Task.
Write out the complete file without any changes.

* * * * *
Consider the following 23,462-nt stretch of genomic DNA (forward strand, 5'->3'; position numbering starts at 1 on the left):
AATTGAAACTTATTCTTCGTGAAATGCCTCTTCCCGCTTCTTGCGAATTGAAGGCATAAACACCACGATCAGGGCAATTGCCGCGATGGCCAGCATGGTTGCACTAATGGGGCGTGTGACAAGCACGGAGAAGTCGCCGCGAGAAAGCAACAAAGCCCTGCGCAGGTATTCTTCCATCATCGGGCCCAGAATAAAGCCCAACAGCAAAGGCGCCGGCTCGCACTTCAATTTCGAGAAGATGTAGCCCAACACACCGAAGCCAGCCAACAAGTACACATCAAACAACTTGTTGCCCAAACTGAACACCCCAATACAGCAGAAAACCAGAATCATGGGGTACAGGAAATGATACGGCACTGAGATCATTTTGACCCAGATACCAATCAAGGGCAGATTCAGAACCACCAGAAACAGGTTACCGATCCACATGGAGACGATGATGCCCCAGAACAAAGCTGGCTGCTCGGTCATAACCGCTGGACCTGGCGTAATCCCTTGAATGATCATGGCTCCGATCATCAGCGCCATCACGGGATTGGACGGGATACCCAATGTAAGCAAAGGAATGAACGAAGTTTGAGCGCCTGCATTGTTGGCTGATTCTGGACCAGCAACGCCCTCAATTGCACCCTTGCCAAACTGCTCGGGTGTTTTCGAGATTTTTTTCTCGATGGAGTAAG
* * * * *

Consider the following 23,462-nt stretch of genomic DNA (forward strand, 5'->3'; position numbering starts at 1 on the left):
AATTGAAACTTATTCTTCGTGAAATGCCTCTTCCCGCTTCTTGCGAATTGAAGGCATAAACACCACGATCAGGGCAATTGCCGCGATGGCCAGCATGGTTGCACTAATGGGGCGTGTGACAAGCACGGAGAAGTCGCCGCGAGAAAGCAACAAAGCCCTGCGCAGGTATTCTTCCATCATCGGGCCCAGAATAAAGCCCAACAGCAAAGGCGCCGGCTCGCACTTCAATTTCGAGAAGATGTAGCCCAACACACCGAAGCCAGCCAACAAGTACACATCAAACAACTTGTTGCCCAAACTGAACACCCCAATACAGCAGAAAACCAGAATCATGGGGTACAGGAAATGATACGGCACTGAGATCATTTTGACCCAGATACCAATCAAGGGCAGATTCAGAACCACCAGAAACAGGTTACCGATCCACATGGAGACGATGATGCCCCAGAACAAAGCTGGCTGCTCGGTCATAACCGCTGGACCTGGCGTAATCCCTTGAATGATCATGGCTCCGATCATCAGCGCCATCACGGGATTGGACGGGATACCCAATGTAAGCAAAGGAATGAACGAAGTTTGAGCGCCTGCATTGTTGGCTGATTCTGGACCAGCAACGCCCTCAATTGCACCCTTGCCAAACTGCTCGGGTGTTTTCGAGATTTTTTTCTCGATGGAGTAAG